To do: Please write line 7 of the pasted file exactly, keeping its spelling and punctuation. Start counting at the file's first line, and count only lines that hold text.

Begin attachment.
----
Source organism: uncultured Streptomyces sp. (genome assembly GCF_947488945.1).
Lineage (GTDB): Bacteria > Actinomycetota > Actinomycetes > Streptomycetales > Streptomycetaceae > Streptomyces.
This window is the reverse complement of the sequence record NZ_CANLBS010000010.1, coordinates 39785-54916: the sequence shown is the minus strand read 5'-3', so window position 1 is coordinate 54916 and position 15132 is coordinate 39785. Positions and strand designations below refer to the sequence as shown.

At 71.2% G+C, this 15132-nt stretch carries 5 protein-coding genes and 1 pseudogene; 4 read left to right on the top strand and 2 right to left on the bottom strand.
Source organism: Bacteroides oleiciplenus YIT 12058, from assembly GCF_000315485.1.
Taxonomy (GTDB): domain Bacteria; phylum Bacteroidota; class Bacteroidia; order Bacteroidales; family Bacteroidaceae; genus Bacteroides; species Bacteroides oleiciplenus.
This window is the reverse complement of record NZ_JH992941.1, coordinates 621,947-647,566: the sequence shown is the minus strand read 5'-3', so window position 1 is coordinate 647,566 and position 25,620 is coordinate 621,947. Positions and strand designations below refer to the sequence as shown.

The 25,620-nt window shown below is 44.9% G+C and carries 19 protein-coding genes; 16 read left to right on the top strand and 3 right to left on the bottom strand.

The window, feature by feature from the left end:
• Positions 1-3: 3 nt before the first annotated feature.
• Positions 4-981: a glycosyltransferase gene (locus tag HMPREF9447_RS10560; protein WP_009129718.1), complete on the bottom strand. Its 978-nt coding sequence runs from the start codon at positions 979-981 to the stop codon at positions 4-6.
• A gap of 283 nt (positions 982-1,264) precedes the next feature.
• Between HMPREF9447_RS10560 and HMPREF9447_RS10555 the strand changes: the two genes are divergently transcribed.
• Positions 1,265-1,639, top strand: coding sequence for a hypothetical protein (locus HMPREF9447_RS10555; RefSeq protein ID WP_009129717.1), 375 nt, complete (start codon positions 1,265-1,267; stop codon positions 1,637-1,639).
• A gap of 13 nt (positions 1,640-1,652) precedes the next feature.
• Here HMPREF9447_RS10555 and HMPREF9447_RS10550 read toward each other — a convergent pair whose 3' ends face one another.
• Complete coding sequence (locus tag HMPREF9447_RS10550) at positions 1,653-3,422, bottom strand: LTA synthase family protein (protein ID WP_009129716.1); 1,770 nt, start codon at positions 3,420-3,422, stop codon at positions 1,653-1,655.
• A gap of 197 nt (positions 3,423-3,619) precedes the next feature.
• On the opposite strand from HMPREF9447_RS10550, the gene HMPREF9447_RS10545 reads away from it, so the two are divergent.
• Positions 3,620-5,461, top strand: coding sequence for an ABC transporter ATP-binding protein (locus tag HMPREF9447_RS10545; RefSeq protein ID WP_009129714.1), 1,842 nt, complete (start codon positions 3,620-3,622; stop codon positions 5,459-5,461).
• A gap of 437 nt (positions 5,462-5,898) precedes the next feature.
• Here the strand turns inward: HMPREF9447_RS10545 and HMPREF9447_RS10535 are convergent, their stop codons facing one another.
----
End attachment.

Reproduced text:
This window is the reverse complement of record NZ_JH992941.1, coordinates 621,947-647,566: the sequence shown is the minus strand read 5'-3', so window position 1 is coordinate 647,566 and position 25,620 is coordinate 621,947. Positions and strand designations below refer to the sequence as shown.